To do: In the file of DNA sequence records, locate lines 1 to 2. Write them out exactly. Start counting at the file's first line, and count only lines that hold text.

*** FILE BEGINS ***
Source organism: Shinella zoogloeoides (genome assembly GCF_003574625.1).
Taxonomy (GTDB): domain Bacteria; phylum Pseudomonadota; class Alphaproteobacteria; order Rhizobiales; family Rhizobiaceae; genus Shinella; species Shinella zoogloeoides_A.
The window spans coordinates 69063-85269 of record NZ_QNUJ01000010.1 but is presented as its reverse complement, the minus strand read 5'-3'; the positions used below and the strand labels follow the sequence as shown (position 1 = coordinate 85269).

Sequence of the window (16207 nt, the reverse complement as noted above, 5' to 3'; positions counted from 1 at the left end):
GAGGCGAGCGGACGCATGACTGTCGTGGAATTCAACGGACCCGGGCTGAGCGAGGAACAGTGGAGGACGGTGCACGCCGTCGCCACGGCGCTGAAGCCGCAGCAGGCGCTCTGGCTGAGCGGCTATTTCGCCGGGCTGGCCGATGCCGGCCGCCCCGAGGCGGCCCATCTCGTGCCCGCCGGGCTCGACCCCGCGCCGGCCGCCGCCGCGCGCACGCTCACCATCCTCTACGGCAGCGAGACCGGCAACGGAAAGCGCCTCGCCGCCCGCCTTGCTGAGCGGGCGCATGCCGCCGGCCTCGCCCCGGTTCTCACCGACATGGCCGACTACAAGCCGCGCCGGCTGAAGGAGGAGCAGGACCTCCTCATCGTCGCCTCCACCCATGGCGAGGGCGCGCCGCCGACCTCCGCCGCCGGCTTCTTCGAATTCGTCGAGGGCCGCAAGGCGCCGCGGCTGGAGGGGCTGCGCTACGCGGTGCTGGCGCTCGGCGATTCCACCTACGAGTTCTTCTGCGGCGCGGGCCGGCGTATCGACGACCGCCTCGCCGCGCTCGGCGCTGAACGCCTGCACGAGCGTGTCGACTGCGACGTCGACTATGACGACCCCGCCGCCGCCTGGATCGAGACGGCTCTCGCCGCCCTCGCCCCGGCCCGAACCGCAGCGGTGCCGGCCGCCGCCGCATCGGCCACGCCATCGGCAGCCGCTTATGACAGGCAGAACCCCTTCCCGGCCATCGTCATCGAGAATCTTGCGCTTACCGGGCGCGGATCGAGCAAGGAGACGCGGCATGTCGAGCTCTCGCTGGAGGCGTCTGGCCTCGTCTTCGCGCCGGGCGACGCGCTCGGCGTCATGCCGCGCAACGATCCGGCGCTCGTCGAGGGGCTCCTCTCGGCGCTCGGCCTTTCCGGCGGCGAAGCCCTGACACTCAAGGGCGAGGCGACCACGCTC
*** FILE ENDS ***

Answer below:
Source organism: Shinella zoogloeoides (genome assembly GCF_003574625.1).
Taxonomy (GTDB): domain Bacteria; phylum Pseudomonadota; class Alphaproteobacteria; order Rhizobiales; family Rhizobiaceae; genus Shinella; species Shinella zoogloeoides_A.